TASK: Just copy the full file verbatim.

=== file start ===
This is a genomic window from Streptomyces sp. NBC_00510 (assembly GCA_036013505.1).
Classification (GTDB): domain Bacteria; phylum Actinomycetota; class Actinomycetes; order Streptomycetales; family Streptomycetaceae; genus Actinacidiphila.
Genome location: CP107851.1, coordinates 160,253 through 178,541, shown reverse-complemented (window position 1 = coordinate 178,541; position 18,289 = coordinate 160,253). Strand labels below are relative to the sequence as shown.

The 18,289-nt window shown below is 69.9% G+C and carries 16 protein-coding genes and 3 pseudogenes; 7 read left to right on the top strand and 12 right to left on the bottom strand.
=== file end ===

This is a genomic window from Streptomyces sp. NBC_00510 (assembly GCA_036013505.1).
Classification (GTDB): domain Bacteria; phylum Actinomycetota; class Actinomycetes; order Streptomycetales; family Streptomycetaceae; genus Actinacidiphila.
Genome location: CP107851.1, coordinates 160,253 through 178,541, shown reverse-complemented (window position 1 = coordinate 178,541; position 18,289 = coordinate 160,253). Strand labels below are relative to the sequence as shown.

The 18,289-nt window shown below is 69.9% G+C and carries 16 protein-coding genes and 3 pseudogenes; 7 read left to right on the top strand and 12 right to left on the bottom strand.